Courtney Clark Pastrick
For almost 30 years, Courtney Clark Pastrick has led her family’s philanthropic giving as president of the A. James & Alice B. Clark Foundation. Today, as board chair, she leads the foundation into its next chapter and continues to honor the legacy of her father, A. James Clark.

In December 2020, the foundation established an endowment at the School of Engineering to support its faculty through fellowships or a named chair. The investment honor’s Pastrick’s service on the Vanderbilt Board of Trust from 2010 to 2020. A visionary $15 million grant in 2017 from foundation to the school established the A. James Clark Scholars Program at the School of Engineering for 10 talented first-generation and underrepresented students entering the school each year. Read more >>


Sheryll D. Cashin
Cashin graduated summa cum laude from Vanderbilt University in 1984 with a bachelor’s degree in electrical engineering. As a Marshall Scholar, she received a master’s degree in English Law with honors from Oxford University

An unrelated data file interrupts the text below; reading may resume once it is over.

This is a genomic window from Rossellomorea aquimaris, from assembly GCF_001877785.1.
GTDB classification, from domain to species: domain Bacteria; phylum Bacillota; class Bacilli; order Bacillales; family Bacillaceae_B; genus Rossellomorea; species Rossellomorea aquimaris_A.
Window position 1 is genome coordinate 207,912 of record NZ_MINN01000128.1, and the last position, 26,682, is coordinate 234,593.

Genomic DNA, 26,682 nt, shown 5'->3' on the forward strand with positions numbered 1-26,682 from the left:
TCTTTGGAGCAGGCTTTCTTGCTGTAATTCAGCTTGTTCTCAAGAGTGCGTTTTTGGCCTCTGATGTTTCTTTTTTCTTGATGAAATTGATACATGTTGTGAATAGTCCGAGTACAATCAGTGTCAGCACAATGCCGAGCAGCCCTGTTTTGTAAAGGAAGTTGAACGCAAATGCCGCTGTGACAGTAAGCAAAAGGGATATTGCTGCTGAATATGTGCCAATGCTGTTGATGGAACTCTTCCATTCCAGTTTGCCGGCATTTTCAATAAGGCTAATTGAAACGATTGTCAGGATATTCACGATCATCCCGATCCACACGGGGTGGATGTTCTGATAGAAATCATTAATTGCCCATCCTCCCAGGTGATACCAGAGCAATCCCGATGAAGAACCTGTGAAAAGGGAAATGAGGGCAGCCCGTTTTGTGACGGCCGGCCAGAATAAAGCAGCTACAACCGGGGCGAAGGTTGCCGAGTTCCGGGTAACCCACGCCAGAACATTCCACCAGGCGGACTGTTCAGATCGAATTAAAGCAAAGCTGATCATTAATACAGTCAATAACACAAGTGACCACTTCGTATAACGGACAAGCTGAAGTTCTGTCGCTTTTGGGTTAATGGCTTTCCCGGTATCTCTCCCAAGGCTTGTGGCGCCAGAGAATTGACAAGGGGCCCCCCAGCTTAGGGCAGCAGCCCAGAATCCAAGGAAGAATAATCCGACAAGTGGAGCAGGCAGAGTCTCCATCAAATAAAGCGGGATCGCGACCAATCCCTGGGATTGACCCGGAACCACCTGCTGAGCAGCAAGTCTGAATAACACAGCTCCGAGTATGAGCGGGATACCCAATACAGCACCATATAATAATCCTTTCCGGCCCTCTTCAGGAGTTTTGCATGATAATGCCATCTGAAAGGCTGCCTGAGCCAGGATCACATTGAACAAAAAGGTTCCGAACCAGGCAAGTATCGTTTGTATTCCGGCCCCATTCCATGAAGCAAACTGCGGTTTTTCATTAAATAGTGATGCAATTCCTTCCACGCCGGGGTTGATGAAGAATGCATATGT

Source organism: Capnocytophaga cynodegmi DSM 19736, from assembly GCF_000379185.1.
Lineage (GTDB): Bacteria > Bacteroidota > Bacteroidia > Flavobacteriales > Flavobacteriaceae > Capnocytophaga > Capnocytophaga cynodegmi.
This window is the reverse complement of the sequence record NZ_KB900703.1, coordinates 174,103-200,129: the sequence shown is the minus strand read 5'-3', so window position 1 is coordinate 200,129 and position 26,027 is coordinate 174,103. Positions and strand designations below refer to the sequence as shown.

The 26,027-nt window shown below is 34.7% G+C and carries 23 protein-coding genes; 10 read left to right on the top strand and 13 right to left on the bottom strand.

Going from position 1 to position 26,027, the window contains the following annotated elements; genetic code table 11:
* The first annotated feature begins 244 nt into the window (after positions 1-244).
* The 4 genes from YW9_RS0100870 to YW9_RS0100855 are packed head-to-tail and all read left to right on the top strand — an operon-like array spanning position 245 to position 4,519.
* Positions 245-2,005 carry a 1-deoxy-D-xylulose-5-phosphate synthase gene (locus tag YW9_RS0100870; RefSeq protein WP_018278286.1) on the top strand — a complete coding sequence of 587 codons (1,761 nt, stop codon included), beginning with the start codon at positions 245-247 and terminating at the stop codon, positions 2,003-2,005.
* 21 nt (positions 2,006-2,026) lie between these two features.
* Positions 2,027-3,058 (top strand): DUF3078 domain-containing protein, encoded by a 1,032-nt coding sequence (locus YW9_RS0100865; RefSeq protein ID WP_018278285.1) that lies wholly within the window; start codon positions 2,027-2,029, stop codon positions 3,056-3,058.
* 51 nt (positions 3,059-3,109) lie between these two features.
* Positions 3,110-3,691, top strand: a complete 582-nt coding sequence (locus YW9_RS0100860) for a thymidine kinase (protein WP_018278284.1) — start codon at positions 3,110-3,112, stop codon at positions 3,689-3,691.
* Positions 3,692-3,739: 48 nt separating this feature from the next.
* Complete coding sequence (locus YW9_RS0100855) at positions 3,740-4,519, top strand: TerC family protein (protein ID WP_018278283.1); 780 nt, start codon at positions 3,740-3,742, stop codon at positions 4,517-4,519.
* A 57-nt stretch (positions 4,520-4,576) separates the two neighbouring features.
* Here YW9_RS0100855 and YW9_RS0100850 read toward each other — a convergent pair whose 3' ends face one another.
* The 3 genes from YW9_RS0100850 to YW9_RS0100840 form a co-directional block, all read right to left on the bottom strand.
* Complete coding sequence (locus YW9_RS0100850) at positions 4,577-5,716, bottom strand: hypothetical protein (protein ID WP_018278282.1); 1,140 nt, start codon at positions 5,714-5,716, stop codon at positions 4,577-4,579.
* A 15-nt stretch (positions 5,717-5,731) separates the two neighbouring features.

Cashin received a J.D. with honors from Harvard Law School, where she was a member of the Harvard Law Review. She was law clerk to U.S. Supreme Court Justice Thurgood Marshall and Judge Abner Mikva of the U.S. Court of Appeals for the District of Columbia Circuit.
For her two decades of writing and advocacy for residential and school integration, the Fair Housing Justice Center honored her with the 2017 Acting for Justice Award for Outstanding Contributions to Civil Rights.

She is the author of five books. Her new book, “White Space, Black ‘Hood: Opportunity Hoarding and Segregation in the Age of Inequality” (forthcoming, Beacon 2021), is about the role of residential segregation in producing racial inequality.